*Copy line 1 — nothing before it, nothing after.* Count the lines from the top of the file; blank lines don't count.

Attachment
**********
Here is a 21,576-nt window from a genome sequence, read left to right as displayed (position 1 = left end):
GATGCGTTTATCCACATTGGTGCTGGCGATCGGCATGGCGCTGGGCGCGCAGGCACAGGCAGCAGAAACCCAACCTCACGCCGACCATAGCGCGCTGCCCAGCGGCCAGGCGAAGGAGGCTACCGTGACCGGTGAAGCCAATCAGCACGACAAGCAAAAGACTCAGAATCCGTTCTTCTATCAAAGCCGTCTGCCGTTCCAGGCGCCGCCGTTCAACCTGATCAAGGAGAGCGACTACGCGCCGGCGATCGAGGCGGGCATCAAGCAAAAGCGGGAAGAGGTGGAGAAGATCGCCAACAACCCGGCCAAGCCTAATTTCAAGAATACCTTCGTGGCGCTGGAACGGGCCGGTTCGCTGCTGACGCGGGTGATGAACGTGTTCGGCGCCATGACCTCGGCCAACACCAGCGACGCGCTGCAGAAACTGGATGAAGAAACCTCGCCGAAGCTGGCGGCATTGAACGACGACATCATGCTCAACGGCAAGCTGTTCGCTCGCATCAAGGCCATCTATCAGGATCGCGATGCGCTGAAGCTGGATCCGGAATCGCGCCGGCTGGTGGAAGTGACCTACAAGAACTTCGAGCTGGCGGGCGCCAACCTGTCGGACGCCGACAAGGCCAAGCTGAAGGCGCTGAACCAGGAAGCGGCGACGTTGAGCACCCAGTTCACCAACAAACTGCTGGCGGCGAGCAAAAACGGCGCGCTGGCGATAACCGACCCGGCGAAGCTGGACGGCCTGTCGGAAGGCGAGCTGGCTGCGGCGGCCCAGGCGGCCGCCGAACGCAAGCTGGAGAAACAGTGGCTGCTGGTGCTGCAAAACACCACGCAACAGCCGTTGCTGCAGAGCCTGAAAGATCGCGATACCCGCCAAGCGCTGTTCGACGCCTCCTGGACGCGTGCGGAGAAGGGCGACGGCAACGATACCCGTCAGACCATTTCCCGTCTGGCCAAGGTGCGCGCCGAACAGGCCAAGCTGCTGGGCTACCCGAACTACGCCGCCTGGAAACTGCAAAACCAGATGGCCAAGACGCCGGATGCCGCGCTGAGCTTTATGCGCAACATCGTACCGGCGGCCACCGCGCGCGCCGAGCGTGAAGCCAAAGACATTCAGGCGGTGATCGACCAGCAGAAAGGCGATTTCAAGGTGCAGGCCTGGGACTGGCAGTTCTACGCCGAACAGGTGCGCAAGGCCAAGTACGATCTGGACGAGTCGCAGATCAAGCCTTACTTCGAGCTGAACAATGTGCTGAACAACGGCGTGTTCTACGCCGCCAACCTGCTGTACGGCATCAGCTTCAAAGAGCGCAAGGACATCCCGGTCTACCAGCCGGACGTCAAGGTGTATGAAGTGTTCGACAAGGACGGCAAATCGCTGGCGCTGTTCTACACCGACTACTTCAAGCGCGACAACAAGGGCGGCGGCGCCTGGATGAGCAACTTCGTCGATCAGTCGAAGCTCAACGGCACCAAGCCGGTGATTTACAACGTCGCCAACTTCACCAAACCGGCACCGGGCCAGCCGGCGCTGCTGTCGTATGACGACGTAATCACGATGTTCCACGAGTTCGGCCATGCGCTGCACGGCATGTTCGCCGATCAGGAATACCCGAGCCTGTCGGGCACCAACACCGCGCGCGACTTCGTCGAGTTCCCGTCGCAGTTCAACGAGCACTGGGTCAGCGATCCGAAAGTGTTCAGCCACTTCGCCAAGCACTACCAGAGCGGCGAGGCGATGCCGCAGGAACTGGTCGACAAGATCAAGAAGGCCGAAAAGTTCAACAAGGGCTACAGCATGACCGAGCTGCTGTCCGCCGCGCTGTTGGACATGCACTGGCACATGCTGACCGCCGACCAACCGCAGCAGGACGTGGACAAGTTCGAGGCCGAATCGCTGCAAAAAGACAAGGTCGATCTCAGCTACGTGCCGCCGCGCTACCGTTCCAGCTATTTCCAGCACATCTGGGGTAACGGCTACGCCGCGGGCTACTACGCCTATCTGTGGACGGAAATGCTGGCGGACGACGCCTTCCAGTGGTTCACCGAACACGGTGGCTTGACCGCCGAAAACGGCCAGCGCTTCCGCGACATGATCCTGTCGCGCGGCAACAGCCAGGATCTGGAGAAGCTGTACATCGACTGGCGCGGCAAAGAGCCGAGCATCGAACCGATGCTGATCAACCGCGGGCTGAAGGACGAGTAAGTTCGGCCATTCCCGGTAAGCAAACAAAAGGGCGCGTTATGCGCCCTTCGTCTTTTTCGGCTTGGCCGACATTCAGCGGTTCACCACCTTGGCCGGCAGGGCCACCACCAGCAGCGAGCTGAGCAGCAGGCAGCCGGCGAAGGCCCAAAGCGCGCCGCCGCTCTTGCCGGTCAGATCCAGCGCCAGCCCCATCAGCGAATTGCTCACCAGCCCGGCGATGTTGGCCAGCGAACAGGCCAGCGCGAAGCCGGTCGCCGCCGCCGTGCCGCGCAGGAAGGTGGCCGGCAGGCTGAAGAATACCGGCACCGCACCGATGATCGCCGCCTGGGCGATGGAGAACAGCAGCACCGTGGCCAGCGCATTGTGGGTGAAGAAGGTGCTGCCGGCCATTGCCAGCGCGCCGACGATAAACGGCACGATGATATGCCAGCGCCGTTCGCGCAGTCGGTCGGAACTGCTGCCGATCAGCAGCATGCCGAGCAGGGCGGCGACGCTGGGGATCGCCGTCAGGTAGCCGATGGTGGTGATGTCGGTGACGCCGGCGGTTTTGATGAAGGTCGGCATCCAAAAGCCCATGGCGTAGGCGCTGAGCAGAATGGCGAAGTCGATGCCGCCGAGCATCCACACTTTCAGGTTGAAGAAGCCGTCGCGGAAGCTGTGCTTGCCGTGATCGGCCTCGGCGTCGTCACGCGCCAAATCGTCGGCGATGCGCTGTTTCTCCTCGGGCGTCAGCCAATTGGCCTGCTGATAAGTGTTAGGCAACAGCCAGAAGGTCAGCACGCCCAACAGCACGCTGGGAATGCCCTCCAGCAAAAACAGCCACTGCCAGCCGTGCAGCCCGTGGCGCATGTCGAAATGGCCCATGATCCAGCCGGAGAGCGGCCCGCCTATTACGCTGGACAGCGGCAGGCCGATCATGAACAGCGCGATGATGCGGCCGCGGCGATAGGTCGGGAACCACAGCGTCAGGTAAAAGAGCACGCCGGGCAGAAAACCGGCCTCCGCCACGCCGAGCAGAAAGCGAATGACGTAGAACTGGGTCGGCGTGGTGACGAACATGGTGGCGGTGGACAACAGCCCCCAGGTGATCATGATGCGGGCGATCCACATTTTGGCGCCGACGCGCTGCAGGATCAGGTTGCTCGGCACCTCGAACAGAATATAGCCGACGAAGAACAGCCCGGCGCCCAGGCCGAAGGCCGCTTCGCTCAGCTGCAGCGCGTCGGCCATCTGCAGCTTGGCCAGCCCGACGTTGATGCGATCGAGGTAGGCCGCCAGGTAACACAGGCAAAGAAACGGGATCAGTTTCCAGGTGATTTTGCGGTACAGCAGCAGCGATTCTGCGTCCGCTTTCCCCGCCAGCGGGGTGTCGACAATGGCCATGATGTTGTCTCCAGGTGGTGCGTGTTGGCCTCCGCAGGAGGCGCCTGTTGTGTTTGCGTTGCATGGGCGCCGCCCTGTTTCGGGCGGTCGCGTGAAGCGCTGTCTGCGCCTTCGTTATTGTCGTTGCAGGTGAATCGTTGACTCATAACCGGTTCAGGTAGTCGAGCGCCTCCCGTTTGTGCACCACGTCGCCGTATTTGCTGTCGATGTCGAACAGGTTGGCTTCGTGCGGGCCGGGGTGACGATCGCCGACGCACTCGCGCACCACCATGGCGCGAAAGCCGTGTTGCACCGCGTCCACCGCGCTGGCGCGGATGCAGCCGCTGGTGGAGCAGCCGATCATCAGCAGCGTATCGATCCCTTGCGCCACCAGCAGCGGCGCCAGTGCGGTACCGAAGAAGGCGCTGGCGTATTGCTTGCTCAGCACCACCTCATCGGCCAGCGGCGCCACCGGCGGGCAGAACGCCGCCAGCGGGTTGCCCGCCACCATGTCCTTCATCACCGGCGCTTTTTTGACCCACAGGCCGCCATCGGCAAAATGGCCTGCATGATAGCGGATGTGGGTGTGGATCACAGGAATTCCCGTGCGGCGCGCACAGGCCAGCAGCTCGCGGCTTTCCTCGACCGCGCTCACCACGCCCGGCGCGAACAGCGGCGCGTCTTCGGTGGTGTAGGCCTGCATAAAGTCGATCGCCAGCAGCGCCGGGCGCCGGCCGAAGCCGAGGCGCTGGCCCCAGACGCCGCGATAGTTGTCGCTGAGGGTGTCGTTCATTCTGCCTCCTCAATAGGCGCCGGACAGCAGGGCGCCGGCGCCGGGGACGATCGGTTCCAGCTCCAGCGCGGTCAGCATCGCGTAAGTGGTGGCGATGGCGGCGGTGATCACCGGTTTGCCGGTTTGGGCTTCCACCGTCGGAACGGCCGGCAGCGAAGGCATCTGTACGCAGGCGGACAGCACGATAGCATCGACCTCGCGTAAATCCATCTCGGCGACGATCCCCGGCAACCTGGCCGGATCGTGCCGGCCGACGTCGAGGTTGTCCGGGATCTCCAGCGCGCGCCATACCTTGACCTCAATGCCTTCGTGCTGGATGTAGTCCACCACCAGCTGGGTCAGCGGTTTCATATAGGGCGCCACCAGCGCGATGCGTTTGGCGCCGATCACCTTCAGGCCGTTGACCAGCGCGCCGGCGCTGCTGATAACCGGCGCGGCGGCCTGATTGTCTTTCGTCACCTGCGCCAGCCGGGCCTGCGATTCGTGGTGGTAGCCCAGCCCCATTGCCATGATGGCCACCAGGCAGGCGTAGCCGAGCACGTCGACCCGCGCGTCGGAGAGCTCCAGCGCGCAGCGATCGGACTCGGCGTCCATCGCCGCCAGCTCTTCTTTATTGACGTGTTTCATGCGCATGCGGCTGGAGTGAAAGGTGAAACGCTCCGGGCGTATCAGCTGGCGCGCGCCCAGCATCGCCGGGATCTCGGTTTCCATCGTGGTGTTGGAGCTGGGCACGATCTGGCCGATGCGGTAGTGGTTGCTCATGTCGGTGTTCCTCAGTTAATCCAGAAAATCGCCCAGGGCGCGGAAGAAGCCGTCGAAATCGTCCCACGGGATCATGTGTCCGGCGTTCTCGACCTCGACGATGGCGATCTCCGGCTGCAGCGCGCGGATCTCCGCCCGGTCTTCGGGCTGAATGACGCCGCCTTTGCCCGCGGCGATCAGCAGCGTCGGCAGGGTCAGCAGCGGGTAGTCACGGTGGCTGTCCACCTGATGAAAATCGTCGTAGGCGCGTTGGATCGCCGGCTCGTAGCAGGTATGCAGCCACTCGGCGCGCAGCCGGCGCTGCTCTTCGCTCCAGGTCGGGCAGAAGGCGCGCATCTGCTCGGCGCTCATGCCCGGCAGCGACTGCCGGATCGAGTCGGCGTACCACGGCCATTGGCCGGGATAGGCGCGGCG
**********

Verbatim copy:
Here is a 21,576-nt window from a genome sequence, read left to right as displayed (position 1 = left end):